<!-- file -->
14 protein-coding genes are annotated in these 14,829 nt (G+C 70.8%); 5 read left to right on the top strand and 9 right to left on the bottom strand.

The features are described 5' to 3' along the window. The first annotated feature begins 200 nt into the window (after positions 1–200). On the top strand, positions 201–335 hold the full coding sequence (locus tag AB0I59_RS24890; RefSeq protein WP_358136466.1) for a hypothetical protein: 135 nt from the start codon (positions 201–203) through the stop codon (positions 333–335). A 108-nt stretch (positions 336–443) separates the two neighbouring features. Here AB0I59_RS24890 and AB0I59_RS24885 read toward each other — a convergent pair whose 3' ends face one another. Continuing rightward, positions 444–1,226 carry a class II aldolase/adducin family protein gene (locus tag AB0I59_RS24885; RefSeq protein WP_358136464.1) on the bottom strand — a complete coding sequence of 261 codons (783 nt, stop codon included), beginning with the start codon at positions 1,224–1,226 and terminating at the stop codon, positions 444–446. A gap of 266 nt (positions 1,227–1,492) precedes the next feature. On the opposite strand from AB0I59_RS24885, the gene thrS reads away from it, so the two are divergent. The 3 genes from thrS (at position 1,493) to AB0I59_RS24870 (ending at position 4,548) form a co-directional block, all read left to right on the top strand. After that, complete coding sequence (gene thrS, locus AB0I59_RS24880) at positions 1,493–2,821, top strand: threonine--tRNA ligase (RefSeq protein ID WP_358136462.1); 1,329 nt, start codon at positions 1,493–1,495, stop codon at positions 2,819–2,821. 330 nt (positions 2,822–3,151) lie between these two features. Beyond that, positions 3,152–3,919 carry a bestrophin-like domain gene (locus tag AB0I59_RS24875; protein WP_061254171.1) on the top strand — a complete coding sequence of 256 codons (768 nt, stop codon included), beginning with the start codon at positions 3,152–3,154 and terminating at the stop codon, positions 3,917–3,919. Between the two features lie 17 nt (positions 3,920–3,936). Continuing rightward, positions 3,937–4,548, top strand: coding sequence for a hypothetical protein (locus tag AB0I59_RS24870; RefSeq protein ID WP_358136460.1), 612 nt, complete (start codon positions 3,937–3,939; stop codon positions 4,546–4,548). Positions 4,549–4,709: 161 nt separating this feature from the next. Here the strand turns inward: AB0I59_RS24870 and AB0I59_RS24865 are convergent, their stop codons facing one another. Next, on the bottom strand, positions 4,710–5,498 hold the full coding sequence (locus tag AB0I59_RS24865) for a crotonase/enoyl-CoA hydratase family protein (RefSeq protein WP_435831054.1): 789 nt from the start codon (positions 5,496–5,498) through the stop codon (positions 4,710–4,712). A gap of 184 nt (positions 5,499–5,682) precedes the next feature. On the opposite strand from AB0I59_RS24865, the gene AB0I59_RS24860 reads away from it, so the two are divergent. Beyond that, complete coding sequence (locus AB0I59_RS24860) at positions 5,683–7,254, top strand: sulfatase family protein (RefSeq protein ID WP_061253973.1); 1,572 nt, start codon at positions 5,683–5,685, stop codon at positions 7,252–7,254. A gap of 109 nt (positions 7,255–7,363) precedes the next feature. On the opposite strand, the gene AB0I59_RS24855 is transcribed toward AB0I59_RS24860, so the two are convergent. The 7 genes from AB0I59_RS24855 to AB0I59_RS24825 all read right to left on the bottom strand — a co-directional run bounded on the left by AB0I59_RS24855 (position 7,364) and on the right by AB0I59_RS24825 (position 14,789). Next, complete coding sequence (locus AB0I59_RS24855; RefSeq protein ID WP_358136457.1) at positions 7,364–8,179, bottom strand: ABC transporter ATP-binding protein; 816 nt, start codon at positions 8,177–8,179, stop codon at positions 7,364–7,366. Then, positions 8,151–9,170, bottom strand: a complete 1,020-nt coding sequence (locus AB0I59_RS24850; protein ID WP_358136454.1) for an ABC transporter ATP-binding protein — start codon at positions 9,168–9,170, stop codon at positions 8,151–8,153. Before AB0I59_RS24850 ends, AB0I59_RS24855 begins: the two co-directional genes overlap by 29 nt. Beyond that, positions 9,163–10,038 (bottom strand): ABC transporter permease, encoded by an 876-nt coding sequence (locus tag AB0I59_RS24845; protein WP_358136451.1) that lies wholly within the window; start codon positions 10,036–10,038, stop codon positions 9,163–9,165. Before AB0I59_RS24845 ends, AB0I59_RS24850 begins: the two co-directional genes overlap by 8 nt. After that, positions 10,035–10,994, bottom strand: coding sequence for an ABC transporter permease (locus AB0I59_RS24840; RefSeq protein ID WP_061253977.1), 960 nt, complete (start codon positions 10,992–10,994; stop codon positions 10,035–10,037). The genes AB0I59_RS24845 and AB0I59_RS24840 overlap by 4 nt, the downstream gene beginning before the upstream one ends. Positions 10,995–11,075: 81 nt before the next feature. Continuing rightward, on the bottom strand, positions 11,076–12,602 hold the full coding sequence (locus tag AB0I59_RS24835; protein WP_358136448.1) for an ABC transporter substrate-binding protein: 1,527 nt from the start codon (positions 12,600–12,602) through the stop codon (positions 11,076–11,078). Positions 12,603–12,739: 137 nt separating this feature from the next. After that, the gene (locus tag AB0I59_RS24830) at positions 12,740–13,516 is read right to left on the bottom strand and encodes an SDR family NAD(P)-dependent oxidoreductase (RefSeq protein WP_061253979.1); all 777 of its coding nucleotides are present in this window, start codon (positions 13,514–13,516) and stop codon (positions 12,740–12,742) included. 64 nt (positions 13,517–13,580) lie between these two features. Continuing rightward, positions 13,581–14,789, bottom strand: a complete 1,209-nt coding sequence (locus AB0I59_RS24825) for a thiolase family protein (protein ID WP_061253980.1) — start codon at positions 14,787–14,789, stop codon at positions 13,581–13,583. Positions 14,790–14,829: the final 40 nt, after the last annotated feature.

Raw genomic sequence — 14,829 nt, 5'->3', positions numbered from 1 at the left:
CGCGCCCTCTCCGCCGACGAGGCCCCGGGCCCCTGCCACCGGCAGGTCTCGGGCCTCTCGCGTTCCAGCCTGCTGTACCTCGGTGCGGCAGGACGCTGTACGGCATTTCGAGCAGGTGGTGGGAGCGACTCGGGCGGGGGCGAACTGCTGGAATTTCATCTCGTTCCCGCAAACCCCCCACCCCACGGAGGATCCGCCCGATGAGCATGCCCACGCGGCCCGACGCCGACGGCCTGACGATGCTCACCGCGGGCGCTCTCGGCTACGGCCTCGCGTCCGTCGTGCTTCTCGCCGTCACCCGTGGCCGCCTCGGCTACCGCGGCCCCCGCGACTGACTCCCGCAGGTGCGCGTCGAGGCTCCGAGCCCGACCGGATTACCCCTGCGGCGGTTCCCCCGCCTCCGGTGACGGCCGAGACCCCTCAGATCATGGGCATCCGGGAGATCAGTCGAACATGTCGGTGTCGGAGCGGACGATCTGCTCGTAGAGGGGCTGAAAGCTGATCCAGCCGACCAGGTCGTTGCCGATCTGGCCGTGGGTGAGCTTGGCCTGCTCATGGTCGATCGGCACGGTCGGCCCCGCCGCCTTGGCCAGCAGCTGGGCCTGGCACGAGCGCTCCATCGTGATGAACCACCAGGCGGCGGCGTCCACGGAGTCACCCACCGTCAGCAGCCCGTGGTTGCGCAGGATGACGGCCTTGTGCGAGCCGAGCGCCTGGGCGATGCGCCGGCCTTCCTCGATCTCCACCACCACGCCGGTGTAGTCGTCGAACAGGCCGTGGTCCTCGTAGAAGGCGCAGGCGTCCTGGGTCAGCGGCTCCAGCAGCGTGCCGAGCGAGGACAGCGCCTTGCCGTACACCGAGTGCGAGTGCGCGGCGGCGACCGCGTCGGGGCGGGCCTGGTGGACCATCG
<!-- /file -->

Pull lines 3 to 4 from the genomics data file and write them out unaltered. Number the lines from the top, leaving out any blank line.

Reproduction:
Raw genomic sequence — 14,829 nt, 5'->3', positions numbered from 1 at the left:
CGCGCCCTCTCCGCCGACGAGGCCCCGGGCCCCTGCCACCGGCAGGTCTCGGGCCTCTCGCGTTCCAGCCTGCTGTACCTCGGTGCGGCAGGACGCTGTACGGCATTTCGAGCAGGTGGTGGGAGCGACTCGGGCGGGGGCGAACTGCTGGAATTTCATCTCGTTCCCGCAAACCCCCCACCCCACGGAGGATCCGCCCGATGAGCATGCCCACGCGGCCCGACGCCGACGGCCTGACGATGCTCACCGCGGGCGCTCTCGGCTACGGCCTCGCGTCCGTCGTGCTTCTCGCCGTCACCCGTGGCCGCCTCGGCTACCGCGGCCCCCGCGACTGACTCCCGCAGGTGCGCGTCGAGGCTCCGAGCCCGACCGGATTACCCCTGCGGCGGTTCCCCCGCCTCCGGTGACGGCCGAGACCCCTCAGATCATGGGCATCCGGGAGATCAGTCGAACATGTCGGTGTCGGAGCGGACGATCTGCTCGTAGAGGGGCTGAAAGCTGATCCAGCCGACCAGGTCGTTGCCGATCTGGCCGTGGGTGAGCTTGGCCTGCTCATGGTCGATCGGCACGGTCGGCCCCGCCGCCTTGGCCAGCAGCTGGGCCTGGCACGAGCGCTCCATCGTGATGAACCACCAGGCGGCGGCGTCCACGGAGTCACCCACCGTCAGCAGCCCGTGGTTGCGCAGGATGACGGCCTTGTGCGAGCCGAGCGCCTGGGCGATGCGCCGGCCTTCCTCGATCTCCACCACCACGCCGGTGTAGTCGTCGAACAGGCCGTGGTCCTCGTAGAAGGCGCAGGCGTCCTGGGTCAGCGGCTCCAGCAGCGTGCCGAGCGAGGACAGCGCCTTGCCGTACACCGAGTGCGAGTGCGCGGCGGCGACCGCGTCGGGGCGGGCCTGGTGGACCATCG